What are the Different NHS Nursing Bands or Scales?

The National Health Service (NHS) pays most employees under a pay scale system that matches their ability and responsibilities. The system, known as Agenda for Change, was introduced in October 2004 to ensure that legal requirements were met for equal pay. It was the biggest overhaul of NHS-wide pay, terms and conditions in more than 50 years. NHS pay scales cover all staff except doctors, dentists and very senior managers.

NHS banding ensures fair rates of pay for all staff across the healthcare system and allows for employees to move up NHS pay scales through training and development.

Medical chart

Additional benefits of NHS banding include a standard working week of 37.5 hours, holiday entitlements, and an annual personal development review.

There are nine pay bands, with band 8 being further divided into four (8A-8D). Each pay band has a number of points and employees progress to the next point annually if performance is satisfactory and they can demonstrate the expected knowledge and skills. The Agenda for Change Knowledge and Skills Framework sets out the competencies for each pay band.

Those with nursing qualifications will typically find themselves in band 5 (staff nurse) or band 6 (charge nurse). Nursing in the UK is often perceived as poorly paid but through specialising and increasing qualifications, nurses can work towards the higher end of the pay scale. For example, a modern matron or midwife consultant can achieve band 8. In addition there may be high cost area supplements such as London weighting, as well as on-call allowances. All NHS staff in pay bands 1-7 are eligible for overtime payments if they work more than the standard 37.5 hours per week.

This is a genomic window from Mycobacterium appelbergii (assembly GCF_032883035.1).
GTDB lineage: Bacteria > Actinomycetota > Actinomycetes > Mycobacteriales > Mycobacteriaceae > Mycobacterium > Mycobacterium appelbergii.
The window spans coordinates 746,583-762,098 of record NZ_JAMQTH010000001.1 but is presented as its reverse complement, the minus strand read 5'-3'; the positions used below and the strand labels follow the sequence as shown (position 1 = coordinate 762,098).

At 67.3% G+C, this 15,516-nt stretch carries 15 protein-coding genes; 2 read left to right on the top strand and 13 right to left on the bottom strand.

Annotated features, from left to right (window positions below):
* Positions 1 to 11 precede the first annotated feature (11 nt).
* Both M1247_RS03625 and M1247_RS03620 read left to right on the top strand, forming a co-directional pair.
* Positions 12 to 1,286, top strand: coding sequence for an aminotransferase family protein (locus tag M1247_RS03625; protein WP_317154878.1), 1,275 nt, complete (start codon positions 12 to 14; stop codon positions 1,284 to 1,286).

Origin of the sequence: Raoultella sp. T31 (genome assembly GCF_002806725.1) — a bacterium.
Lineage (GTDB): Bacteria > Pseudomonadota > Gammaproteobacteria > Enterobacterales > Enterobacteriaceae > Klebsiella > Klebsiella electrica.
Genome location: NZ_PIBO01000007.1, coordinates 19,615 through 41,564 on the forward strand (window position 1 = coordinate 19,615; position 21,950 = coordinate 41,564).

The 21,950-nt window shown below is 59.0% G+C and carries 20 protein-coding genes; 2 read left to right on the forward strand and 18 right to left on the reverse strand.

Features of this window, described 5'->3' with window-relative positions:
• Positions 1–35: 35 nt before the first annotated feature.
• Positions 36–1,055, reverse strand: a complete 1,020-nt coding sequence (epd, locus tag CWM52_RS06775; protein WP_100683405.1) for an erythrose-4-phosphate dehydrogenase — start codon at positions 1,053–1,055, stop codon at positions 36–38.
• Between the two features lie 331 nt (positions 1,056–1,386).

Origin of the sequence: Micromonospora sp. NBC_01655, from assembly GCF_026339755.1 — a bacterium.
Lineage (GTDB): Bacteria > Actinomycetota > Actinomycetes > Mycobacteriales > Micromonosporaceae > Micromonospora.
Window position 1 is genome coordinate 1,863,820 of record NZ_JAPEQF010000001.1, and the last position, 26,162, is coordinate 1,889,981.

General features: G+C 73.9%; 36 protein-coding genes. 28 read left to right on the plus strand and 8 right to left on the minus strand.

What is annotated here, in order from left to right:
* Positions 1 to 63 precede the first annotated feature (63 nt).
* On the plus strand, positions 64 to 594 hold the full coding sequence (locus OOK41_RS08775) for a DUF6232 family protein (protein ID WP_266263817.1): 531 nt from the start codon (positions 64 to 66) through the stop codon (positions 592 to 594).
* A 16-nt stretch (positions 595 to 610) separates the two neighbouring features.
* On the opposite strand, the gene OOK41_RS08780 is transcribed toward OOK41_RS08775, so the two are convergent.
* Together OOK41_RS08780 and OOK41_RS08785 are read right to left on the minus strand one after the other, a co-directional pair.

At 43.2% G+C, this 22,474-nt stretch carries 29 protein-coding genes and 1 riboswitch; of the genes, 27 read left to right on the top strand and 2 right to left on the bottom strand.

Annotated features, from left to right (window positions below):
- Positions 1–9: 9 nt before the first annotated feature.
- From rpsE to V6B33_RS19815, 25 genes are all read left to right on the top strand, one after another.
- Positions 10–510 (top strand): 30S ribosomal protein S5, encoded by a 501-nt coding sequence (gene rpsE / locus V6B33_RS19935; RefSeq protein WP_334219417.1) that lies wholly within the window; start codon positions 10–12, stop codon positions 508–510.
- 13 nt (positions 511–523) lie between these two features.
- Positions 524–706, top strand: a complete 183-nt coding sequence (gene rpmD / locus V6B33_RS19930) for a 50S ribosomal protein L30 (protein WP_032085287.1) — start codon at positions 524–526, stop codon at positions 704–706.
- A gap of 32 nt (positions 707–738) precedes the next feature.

NHS banding varies between regions in the UK being different for England, Wales, Scotland and Northern Ireland. The current NHS pay scales were set on 1 April 2016 and are likely to increase by 1% per year for the next few years as recommended by the NHS Pay Review Body. Both annual and hourly rates for each region can be obtained through the Royal College of Nursing. You should always check with the employer to confirm the pay band for any post you are considering.

If you are interested in working in the UK, why not check out our UK nursing jobs to see if there is a position on the NHS pay scale which suits your knowledge and skills?